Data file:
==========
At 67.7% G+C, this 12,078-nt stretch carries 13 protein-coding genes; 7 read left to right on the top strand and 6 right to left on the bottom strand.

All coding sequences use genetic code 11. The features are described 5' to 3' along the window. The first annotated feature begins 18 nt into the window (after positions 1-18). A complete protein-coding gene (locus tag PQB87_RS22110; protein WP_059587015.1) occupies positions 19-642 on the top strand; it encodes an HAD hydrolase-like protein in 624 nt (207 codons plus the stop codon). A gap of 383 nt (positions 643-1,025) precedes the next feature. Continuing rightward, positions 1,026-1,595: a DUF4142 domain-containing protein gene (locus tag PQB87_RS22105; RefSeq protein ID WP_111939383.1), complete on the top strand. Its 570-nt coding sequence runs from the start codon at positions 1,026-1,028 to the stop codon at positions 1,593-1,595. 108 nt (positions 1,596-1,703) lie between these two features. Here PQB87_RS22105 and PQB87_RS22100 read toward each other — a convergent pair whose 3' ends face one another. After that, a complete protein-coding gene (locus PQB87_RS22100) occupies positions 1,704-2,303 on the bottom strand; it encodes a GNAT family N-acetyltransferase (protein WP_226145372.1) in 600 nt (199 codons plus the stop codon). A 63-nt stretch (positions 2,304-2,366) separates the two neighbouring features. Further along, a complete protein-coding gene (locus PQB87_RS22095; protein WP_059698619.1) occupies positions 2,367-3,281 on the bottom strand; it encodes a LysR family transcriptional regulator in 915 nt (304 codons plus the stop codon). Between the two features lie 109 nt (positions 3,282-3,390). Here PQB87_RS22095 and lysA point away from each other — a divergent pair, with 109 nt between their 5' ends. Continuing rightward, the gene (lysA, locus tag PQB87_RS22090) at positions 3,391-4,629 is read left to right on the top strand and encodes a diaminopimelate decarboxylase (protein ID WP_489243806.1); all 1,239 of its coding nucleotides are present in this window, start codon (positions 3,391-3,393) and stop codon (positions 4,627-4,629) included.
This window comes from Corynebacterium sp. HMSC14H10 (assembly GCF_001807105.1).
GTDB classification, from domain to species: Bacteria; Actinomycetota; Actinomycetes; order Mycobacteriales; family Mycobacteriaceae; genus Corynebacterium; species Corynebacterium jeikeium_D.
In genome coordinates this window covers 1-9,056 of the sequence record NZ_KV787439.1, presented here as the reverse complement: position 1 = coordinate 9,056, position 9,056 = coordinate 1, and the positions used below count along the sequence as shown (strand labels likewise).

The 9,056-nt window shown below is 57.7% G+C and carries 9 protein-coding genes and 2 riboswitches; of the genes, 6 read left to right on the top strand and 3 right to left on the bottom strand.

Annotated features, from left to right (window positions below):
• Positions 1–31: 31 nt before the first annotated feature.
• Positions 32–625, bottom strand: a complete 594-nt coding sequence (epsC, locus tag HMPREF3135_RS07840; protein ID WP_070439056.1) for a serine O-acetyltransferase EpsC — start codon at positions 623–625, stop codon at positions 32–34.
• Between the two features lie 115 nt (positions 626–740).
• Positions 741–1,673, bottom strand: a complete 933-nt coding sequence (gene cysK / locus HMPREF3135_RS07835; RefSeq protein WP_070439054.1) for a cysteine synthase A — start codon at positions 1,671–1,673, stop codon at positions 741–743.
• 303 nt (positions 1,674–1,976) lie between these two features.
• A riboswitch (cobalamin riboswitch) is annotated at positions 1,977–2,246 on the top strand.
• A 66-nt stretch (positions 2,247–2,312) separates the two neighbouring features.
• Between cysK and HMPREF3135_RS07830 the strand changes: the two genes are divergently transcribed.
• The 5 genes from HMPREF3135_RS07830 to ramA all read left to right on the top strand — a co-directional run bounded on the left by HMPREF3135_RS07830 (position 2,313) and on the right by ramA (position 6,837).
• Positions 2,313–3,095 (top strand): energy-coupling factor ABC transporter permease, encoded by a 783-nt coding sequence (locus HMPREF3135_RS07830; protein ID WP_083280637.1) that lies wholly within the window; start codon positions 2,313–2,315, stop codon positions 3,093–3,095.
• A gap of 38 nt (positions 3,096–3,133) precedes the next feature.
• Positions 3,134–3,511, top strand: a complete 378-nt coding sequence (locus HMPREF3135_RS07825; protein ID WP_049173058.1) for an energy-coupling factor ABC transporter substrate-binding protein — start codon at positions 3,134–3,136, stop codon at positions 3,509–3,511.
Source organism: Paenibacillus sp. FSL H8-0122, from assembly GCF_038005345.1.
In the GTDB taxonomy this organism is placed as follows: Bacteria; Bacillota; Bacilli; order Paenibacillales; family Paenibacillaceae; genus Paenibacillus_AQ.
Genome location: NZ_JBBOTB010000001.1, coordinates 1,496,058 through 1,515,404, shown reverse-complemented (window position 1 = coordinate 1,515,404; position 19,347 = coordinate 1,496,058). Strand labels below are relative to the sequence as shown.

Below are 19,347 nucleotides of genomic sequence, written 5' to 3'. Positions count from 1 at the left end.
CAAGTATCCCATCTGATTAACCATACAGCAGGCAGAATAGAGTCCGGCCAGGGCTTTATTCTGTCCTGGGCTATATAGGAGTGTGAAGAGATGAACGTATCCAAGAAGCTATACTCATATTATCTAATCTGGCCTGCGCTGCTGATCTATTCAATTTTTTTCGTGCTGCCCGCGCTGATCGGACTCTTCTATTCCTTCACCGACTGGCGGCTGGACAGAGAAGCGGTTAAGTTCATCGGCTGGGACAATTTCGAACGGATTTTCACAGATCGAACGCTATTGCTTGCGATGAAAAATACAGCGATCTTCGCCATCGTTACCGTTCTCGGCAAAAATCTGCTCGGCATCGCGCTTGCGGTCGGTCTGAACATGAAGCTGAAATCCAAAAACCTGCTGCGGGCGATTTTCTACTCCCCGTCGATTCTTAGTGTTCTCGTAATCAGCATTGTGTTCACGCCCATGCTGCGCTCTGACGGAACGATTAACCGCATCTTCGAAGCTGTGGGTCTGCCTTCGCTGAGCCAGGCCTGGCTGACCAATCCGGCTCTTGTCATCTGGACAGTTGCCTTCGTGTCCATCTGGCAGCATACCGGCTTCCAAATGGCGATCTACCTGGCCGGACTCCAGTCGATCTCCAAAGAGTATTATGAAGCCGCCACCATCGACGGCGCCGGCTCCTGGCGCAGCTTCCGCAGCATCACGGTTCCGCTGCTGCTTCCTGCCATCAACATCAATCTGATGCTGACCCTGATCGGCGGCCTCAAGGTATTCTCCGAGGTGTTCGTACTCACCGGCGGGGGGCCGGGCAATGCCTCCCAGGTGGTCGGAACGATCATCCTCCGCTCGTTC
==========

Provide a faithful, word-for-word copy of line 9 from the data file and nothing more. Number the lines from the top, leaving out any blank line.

• Positions 32–625, bottom strand: a complete 594-nt coding sequence (epsC, locus tag HMPREF3135_RS07840; protein ID WP_070439056.1) for a serine O-acetyltransferase EpsC — start codon at positions 623–625, stop codon at positions 32–34.